British campaign medals or service medals are very collectible and most of us will be familiar with the British War Medal and Victory Medal from the Great War. Less well known perhaps are the ‘Stars’, ie the 1914 or ‘Mons’ Star and the 1914-1915 Star.
As with all service medals, the Stars were issued to participants in the relevant campaigns and for, for obvious reasons, fewer of these medals were awarded when compared to the War and Victory medals. Having said that, they appear comparatively frequently on the market for sale and sometimes with the recipient’s other service medals, the full set of Mons Star, War and Victory Medals being affectionately known as ‘Pip, Squeak and Wilfred’.
The 1914 or Mons Star was incepted in 1917 for issue to all officers and other ranks who served in France and/or Belgium between 5th August 1914 and midnight on 22nd November 1914, ie the start of the war and the final day of the 1st Battle of Ypres. The other main battles in this year were, of course, Mons (after which battle the medal became known) and Le Cateau emblem.
Most of the 365,622 were issued to the original members of the British Expeditionary Force who sailed for France at the start of the war. These servicemen later became known as the ‘Old Contemptibles’.
The medal itself is an instantly recognisable bronze star with four points and a crown on the upper arm of the star. There are also crossed swords circled with a wreath of oak leaves. The Royal Cypher of King George V appears on the lower arm of the Star and in the middle sits a scroll inscribed ‘AUG 1914 NOV’. The back of the medal will have the recipient’s name, rank, serial number and unit engraved but you may often find that this has been worn away in medals often worn with pride.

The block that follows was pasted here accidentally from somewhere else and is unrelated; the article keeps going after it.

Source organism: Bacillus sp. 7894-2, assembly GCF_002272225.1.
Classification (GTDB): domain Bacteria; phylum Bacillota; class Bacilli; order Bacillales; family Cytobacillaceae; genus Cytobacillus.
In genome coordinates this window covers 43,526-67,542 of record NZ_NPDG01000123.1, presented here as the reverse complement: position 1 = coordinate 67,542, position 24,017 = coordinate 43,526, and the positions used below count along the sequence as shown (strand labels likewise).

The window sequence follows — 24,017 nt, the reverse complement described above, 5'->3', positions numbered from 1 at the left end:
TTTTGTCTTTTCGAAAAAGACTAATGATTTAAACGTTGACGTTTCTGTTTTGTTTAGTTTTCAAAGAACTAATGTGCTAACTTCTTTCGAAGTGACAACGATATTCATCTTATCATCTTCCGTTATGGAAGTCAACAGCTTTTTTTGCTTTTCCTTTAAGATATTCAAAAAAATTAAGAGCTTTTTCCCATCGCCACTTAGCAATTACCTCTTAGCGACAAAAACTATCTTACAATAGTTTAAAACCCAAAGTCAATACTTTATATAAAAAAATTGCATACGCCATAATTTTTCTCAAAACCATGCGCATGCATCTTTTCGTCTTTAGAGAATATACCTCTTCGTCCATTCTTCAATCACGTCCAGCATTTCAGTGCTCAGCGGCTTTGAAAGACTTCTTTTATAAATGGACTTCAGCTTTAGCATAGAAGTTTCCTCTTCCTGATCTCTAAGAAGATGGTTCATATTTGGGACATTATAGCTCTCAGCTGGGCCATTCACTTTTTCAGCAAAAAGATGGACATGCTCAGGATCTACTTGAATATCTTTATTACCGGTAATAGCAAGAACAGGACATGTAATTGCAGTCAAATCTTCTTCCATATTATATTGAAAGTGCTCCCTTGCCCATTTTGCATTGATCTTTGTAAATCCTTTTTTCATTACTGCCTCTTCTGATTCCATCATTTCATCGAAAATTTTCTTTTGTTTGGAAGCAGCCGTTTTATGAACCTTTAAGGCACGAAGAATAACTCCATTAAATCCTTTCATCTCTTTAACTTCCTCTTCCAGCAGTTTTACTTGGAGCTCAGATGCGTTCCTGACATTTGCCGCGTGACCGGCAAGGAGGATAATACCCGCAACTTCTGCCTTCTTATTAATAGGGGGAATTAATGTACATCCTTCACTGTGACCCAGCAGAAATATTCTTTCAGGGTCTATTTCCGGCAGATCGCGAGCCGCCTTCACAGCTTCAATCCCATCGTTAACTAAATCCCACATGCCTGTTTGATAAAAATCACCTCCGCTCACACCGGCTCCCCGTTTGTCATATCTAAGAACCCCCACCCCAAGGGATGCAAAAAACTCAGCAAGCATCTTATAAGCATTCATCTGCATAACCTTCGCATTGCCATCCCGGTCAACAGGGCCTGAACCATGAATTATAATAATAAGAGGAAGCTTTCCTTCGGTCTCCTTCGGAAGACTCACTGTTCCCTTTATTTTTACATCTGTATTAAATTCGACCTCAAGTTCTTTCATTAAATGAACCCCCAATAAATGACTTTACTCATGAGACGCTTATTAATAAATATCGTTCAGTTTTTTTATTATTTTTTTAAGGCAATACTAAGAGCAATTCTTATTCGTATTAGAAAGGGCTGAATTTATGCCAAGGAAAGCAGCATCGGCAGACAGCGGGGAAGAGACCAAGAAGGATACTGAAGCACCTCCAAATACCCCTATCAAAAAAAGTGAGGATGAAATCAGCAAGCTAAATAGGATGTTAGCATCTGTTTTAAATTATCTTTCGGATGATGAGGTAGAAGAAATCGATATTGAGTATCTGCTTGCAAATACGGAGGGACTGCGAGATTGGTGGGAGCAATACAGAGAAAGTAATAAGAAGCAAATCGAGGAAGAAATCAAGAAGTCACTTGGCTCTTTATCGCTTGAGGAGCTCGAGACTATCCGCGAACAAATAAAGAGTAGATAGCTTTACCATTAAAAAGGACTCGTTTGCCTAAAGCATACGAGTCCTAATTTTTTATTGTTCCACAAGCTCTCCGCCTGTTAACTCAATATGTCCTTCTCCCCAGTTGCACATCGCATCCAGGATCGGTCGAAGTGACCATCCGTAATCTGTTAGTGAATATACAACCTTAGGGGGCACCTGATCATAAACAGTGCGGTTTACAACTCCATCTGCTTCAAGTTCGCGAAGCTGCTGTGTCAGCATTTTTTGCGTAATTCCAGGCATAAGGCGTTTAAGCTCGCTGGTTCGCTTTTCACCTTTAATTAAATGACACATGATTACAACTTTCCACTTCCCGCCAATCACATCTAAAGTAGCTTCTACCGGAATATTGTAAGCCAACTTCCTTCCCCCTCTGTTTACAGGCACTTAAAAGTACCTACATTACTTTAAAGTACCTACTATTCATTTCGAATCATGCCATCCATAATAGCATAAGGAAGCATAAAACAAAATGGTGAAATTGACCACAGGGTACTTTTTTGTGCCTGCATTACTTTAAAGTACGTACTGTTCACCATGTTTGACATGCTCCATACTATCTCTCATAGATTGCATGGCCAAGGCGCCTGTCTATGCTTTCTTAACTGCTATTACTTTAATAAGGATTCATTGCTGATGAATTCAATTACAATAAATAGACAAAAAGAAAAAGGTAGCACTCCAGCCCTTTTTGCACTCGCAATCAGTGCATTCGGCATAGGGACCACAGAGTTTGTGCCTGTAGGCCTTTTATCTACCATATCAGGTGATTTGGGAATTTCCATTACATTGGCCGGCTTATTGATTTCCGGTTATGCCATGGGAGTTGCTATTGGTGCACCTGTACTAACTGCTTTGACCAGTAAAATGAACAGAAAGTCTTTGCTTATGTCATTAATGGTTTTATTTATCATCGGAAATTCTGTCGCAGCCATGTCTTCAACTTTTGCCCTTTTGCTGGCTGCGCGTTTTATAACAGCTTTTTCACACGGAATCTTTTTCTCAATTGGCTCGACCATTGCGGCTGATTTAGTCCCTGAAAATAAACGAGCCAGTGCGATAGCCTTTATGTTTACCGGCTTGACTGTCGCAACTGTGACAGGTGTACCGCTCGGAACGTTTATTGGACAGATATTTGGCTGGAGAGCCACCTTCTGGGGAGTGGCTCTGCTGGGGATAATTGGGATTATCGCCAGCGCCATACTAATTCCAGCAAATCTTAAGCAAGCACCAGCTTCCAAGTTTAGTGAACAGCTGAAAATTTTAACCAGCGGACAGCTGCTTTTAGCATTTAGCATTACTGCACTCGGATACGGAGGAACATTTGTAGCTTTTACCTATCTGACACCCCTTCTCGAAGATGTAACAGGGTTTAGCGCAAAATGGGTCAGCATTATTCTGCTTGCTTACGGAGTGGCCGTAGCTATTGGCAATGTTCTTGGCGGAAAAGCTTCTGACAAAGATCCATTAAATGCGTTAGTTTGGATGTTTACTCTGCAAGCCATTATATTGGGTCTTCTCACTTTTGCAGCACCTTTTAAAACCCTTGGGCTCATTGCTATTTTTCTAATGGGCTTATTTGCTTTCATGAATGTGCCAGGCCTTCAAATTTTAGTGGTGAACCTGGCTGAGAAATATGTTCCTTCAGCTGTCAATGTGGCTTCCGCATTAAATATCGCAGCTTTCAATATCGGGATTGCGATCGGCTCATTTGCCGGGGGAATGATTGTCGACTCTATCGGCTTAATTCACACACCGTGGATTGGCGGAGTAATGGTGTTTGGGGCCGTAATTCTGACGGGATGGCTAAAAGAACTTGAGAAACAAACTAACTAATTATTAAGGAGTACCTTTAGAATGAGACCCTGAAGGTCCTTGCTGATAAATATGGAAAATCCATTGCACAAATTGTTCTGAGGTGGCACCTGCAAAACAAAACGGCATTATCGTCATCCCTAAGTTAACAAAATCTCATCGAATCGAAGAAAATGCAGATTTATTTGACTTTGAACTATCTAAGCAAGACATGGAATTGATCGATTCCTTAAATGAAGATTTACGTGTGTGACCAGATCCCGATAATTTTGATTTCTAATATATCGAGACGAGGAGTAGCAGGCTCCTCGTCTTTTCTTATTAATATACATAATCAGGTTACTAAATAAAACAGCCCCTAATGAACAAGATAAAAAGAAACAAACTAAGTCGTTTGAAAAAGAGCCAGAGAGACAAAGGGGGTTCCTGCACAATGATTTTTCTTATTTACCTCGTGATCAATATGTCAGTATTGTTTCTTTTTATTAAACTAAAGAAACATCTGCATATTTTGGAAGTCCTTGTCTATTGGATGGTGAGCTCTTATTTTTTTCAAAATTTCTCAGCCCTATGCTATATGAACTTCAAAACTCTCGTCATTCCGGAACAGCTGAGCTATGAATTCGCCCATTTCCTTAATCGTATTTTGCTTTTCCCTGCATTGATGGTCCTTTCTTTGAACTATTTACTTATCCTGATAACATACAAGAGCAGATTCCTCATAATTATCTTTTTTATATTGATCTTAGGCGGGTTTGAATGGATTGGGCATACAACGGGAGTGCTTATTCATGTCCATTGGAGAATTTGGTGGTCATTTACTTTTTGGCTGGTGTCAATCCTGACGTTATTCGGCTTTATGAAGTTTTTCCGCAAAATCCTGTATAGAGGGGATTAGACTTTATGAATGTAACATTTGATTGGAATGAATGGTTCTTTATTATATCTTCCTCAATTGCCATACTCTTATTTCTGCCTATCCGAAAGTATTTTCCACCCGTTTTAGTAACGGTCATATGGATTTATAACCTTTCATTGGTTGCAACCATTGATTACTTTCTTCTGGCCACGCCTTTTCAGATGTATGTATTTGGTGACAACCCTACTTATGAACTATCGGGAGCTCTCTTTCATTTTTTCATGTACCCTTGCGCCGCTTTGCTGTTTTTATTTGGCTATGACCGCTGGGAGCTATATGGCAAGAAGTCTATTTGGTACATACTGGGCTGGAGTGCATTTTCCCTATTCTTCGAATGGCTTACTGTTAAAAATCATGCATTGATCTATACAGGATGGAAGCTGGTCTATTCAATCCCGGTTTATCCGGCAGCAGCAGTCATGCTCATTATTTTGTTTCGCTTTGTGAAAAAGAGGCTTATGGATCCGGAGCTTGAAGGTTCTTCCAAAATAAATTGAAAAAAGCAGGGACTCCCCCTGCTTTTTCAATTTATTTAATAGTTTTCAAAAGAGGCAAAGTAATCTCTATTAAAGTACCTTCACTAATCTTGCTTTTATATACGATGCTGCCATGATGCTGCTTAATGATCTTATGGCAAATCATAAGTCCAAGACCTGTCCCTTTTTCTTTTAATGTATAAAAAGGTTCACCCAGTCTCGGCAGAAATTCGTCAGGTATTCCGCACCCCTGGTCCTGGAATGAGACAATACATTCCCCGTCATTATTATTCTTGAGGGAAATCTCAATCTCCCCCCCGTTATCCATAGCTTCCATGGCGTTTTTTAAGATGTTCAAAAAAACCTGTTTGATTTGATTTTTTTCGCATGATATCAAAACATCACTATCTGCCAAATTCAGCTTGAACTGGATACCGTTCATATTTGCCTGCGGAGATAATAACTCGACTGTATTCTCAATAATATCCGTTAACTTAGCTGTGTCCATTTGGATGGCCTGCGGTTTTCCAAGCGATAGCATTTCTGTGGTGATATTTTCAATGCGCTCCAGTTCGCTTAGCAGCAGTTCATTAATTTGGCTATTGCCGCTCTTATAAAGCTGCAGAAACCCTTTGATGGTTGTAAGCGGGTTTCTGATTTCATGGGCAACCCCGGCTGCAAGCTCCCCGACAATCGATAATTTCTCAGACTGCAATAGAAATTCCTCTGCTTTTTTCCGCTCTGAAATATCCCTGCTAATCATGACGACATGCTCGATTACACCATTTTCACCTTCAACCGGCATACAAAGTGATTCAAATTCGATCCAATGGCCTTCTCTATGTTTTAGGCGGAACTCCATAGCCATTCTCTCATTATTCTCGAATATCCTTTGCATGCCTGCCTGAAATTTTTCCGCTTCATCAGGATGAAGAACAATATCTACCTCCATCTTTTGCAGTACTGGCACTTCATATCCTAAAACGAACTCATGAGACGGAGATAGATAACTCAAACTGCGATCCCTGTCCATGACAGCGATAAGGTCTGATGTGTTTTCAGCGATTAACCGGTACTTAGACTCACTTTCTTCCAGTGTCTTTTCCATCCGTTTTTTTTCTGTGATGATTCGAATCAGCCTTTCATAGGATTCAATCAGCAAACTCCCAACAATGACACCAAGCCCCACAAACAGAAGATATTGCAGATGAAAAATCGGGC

This period of the Great War is often overlooked in our struggle to comprehend trench warfare. However, it included the only ‘encounter’ battles of the War, at least until late 1918. Defeat would have had catastrophic consequences for the BEF and, although short, the battle at Le Cateau was particularly intense and critical to delay the German advance during the British retreat from Mons. Thereafter the First Battle of Ypres saw the lines drawn for the ensuing years of trench warfare.
The 1914-15 Star was approved in 1918 for issue to all officers and other ranks who served in a ‘theatre of war’ between 5th August 1914 and 31st December 1915. Those in receipt of the Mons Star were not entitled to receive the 1914-15 star as well. 2,366,000 were awarded to participants in, amongst others, the Second Battle of Ypres, Aubers Ridge and Loos. Unlike the Mons Star, it was also awarded to the Royal Navy.
The medal is almost similar in appearance to the Mons Star although the scroll across the middle is engraved ‘1914-15’. It will also be inscribed on the reverse with the recipient’s name, rank and serial number. The ribbon for both medals is also identical, being vertical red, white and blue stripes.